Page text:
Are your content marketing efforts really working? It’s not a rhetorical question. Content marketing requires a real investment, both of time, money, and brand capital. It’s only appropriate to assess the return on that investment using real, hard metrics.
There are a variety of statistics and numbers you can look at to get a sense of how your content marketing efforts are trending, including metrics available in your email marketing platform, your Google Analytics, and the social media dashboard of your choosing.
Amidst all the possible data and reporting options, here are six metrics we think are especially noteworthy, often quite revealing as to the true merits of your content initiatives.
Email Clickthrough Rates
Start with your email marketing. When you send out your weekly, monthly, or quarterly newsletter, how many of your recipients not only read the content but also click through to your business website? One of the main purposes of email marketing is to encourage more website traffic, and if your emails are actually accomplishing that goal, it’s a pretty clear indicator that your content is doing its job.
Email Subscription Rate
You can also look at the rate at which your website visitors are subscribing to your newsletter. If the subscriber base is steadily growing, it shows that somehow or another you’re enticing them… and that can’t help but involve some strong, persuasive copy.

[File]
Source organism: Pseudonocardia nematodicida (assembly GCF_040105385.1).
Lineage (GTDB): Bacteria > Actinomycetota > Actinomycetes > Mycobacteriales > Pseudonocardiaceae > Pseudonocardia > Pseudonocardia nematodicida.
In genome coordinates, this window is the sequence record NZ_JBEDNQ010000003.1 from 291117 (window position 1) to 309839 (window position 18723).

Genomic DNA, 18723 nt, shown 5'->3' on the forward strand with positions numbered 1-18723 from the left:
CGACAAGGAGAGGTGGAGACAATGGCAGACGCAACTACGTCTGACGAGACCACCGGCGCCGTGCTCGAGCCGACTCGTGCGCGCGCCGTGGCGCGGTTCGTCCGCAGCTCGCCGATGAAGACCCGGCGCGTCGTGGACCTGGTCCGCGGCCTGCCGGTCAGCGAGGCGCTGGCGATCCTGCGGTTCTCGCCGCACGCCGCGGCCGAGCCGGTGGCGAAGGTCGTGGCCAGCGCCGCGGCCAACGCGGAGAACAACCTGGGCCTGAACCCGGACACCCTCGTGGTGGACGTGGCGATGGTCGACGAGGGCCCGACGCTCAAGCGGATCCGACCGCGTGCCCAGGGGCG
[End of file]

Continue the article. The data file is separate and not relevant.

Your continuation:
Dwell time references the amount of time visitors spend on your website before they head elsewhere. If most people reach your site, stick around for two seconds, then leave, that’s obviously not a great sign. But if your website users can spend a good long while on the site, that means your content game is solid.
Content marketing can serve many purposes, but one thing that’s always nice is when your content actually yields new leads. There are a number of ways you can measure this: Email subscriptions, sign-ups for a white paper or other downloadable offer, basically anything that provides you with the name and contact information of an interested customer or client.
This one’s obvious: If your content is getting shared on social media, it means that the content is valuable, and it also means you’re growing your audience size. Note that likes and comments are great, but shares/retweets are especially helpful. Email forwards are also beneficial!
For all this talk of hard numbers, we’ll close with something that’s not as easy to measure, but is still worth noting: If you have new clients/customers who actually reference your content (“I saw your latest blog post and it made me interested…”), that may be the best indicator of all that your content marketing is connecting with people